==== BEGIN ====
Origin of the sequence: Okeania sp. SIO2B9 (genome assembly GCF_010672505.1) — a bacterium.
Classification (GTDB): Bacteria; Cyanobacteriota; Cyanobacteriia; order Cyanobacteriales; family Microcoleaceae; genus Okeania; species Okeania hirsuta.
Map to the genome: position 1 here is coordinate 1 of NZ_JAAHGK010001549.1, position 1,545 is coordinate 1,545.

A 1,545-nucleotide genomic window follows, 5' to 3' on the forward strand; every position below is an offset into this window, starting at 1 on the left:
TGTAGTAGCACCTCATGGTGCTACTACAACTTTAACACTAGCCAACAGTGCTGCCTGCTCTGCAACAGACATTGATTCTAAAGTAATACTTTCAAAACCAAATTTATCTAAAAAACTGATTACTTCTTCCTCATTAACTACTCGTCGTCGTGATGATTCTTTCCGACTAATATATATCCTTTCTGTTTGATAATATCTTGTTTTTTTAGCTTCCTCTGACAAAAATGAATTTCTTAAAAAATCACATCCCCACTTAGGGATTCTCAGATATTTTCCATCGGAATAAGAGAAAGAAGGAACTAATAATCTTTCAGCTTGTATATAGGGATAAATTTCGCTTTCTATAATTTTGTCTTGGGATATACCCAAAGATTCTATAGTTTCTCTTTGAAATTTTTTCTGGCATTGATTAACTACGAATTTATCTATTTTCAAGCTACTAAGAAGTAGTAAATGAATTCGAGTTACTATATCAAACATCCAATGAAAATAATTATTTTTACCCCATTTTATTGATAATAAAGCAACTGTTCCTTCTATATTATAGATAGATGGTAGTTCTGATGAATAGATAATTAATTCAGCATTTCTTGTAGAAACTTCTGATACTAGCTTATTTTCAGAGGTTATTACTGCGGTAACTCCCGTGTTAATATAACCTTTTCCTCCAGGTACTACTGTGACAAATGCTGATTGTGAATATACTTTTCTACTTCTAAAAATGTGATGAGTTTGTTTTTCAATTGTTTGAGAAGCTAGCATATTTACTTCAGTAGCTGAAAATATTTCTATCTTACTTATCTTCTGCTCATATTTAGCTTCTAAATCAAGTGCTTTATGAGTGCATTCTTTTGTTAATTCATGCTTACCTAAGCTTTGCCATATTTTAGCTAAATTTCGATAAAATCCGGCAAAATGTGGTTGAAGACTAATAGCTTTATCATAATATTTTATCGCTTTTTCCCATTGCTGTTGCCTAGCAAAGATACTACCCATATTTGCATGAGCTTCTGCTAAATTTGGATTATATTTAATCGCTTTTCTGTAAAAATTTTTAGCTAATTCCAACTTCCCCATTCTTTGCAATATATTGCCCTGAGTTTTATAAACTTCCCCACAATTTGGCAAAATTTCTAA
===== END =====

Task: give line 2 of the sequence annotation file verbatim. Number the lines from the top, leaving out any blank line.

Classification (GTDB): Bacteria; Cyanobacteriota; Cyanobacteriia; order Cyanobacteriales; family Microcoleaceae; genus Okeania; species Okeania hirsuta.